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A Busy Year at the Old Squire's by C. A. Stephens

The basswood was fully three feet in diameter


that manner we went on for at least a mile, until at last we came to Swift Brook, a turbulent little stream in a deep, rocky gully. Our course led across the ravine, and while we were hunting for an easy place to descend I espied bees flying in and out of a woodpecker's hole far up toward the broken top of a partly decayed basswood tree.

"Here they are!" I shouted, much elated.

Old Hughy couldn't see them even with his glasses on, they were so high and looked so small. He knocked on the trunk of the tree, and when I told him that I could see bees pouring out and distinctly hear the hum of those in the tree he was satisfied that I had made no mistake.

When bee hunters trace a swarm to a high tree they usually fell the tree; to that task the old man and I now set ourselves. The basswood was fully three feet in diameter, and leaned slightly toward the brook. In spite of the slant, old Hughy thought that by proper cutting the tree could be made to fall on our side of the gully instead of across it. He threw off his old coat and set to work, but soon stopped short and began rubbing his shoulder and groaning, "Oh, my rheumatiz, my rheumatiz! O-o-oh, how it pains me!"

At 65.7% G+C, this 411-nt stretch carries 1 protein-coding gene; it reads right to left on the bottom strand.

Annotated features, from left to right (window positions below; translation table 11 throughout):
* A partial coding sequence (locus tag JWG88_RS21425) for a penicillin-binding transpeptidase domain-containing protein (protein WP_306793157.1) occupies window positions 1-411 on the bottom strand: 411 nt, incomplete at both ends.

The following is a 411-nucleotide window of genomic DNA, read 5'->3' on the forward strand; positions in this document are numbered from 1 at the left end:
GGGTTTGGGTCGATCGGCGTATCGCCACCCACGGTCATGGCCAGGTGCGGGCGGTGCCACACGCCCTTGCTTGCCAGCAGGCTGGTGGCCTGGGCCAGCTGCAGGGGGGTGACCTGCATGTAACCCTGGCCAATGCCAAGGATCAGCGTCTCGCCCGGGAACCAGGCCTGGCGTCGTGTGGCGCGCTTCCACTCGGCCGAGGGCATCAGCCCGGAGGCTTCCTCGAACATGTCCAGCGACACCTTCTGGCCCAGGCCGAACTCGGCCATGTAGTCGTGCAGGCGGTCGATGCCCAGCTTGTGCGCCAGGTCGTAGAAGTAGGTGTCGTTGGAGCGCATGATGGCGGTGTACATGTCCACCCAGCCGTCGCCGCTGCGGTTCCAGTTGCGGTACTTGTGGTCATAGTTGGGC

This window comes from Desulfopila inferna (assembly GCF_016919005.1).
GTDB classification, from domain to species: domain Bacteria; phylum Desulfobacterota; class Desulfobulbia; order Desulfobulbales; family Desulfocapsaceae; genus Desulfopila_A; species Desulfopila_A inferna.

That may have been partly pretense, intended to make me take the axe; for he was a wily old fellow. However that may be, I took it and did a borrowed boy's best to cut the scarfs as

he directed, but hardly succeeded. I toiled a long time and blistered my palms.

Basswood is not a hard wood, however, and at last the tree started to fall; but instead of coming down on our side of the gully it fell diagonally across it and crashed into the top of a great hemlock that stood near the stream below. The impact was so tremendous that many of the brittle branches of both trees were broken off. At first we thought that the basswood was going to break clear, but it finally hung precariously against the hemlock at a height of thirty feet or more above the bed of the brook. From the stump the long trunk extended out across the brook in a gentle, upward slant to the hemlock. The bees came out in force. Though in felling the tree I had disturbed them considerably, none of them had come down to sting us, but now they filled the air. Apparently the swarm was a large one.

Old Hughy was a good deal disappointed. "I snum, that 'ere's a bad mess," he grumbled.

At last he concluded that we should have to fell the hemlock. Judging from the ticklish way the basswood hung on it, the task looked dangerous. We climbed down into the gully, however, and, with many an apprehensive glance aloft where the top of the basswood hung threateningly over our heads, approached the foot of the hemlock and began to chop it. The bees immediately descended about our heads. Soon one of them stung old Hughy on the ear. We had to beat a retreat down the gully and wait for the enraged insects to go back into their nest.

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